On Monday morning, 4-H Non-original Visual Arts
and 4-H Visual Arts judging took place.
Participants may use media such as paper, clay, fiber, wood,
chalk/carbon/pigment, glass/plastic, metal, and nature to produce
their art. Some spend months preparing their projects, while others
finish their work close to the deadline.
Non-Original arts are made from kits, pre-printed designs, or
pre-molded pieces, and original arts are designs created completely
by the exhibitor.
The art is judged for its craftsmanship, originality, and
creativity, but that is just a small portion. 4-H members must also
have a general knowledge of art concepts and be able to share a
detailed explanation of their project.
4-H members are also judged on how well they explain project goals,
decisions, and results shown, and provide a self-evaluation of what
they might have done differently. In addition, 4-Hers have to
describe what skills they learned in addition to techniques and
design elements they used.
Both during and after judging the judges make comments indicating
where participants did well and where they could improve. The little
details can be significant.
Dalton Hemerough entered a project for the first time with an
original Spiderman drawing. Hemerough said he chose to draw
Spiderman because it is his favorite superhero.
Many 4-H members did projects using various media.
Sarai Jackson just joined 4-H this year and did a non-original clay
project, which she painted, and an original paper mache item.
Jackson said she had also done an animal science project.
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Celia Cross did a photography project using a bug's eye
view for her photo of Bethel Church right outside of Emden. Cross
said she sat down in both the front and back of the church then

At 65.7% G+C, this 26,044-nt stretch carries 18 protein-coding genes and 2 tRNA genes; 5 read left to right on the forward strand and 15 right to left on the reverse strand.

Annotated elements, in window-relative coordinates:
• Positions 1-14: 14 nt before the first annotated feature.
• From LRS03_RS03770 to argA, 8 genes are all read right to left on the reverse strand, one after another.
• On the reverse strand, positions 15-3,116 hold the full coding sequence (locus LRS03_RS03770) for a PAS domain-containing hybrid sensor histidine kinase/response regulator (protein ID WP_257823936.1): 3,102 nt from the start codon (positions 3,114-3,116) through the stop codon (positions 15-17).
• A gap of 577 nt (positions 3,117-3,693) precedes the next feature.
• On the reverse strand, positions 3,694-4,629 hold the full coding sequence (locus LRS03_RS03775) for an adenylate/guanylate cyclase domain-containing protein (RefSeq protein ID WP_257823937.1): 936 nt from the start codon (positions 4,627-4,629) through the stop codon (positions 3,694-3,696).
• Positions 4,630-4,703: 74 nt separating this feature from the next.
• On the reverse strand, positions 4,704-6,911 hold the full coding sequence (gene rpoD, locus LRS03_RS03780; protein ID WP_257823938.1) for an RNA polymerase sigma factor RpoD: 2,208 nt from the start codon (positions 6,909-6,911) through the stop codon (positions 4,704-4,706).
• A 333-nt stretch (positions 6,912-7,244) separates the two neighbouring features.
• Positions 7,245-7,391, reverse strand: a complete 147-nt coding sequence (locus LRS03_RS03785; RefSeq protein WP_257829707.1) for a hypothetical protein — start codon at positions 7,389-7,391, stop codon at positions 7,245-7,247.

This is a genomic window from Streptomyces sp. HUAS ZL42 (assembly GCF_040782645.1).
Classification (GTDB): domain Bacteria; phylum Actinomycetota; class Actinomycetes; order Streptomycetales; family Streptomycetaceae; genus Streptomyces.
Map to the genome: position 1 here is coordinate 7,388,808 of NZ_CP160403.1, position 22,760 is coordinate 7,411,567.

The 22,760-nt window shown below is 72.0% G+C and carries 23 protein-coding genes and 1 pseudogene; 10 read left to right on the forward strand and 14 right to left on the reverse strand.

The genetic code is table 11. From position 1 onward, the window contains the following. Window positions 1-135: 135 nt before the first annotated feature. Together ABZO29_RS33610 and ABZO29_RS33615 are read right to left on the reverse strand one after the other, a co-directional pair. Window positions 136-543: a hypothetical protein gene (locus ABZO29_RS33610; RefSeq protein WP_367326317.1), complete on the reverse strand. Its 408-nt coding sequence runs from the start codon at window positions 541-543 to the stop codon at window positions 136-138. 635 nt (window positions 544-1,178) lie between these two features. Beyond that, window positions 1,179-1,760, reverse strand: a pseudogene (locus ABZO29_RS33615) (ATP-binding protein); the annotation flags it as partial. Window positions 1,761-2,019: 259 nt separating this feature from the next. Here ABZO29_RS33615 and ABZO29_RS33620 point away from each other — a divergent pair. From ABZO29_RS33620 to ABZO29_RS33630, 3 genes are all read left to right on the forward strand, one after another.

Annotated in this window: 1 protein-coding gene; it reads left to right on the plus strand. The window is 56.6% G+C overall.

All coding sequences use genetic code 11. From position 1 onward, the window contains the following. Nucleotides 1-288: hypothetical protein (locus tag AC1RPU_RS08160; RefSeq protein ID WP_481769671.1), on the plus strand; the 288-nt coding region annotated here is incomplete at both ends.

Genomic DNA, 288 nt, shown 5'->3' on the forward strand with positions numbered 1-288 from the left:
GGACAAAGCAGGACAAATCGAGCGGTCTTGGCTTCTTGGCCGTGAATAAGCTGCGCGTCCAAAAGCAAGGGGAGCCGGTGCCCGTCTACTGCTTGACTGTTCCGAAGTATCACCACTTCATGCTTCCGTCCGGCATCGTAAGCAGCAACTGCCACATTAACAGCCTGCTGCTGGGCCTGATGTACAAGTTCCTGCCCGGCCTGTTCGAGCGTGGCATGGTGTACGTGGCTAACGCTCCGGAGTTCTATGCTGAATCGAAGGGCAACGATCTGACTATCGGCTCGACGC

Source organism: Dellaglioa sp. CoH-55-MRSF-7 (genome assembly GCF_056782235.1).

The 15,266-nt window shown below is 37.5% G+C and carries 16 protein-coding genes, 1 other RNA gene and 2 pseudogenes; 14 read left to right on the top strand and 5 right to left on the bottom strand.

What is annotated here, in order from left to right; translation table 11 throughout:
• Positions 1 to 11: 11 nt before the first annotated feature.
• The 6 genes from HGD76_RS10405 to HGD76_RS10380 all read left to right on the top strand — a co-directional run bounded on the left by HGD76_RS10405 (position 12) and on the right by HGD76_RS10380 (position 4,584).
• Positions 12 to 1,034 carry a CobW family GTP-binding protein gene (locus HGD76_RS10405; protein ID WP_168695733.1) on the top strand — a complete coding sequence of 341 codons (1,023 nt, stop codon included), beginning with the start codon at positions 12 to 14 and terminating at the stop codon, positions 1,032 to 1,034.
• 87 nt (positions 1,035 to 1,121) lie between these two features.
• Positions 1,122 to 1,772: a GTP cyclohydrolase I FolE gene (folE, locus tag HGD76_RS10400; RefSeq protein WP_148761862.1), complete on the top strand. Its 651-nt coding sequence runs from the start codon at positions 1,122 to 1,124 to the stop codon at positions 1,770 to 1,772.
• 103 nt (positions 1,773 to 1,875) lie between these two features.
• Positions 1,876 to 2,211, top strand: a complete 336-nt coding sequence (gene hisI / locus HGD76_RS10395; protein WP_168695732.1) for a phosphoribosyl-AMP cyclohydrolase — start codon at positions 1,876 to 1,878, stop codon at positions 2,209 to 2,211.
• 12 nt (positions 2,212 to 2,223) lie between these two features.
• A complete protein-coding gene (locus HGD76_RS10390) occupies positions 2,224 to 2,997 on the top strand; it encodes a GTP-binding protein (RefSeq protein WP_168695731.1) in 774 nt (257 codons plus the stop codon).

looked up with the camera to takes the picture.
Alayna Briggs' photography project was a photo of berries at Sand
Ridge State Park near San Jose. Briggs said she also did an outdoor
adventure project in which she took a hike and made a board all
about the adventure.
Angelina McGinnis entered three visual arts projects.
One was a mask of her favorite superhero. Another is of a wolf, and
McGinnis said it started with her drawing shapes that eventually
became a picture of the wolf. Her painting was of the hill from the
movie Nightmare Before Christmas.
Sam Stuckey did an electricity project and a photography project.
Stuckey's photography project told a story about a water balloon
toss, which he described in five photos. For his electricity
project, Stuckey set up a switch on a circuit board to light a bulb.
He then labeled all the parts and wrote a report.
Chase Parr entered projects that included woodworking and
floriculture. Parr's woodworking project was a toolbox. For
floriculture, he entered snappies, snapdragons, and petunias.
As always, many talented children worked hard on their visual arts
projects. Top entries will be on display in the Expo building
throughout the week.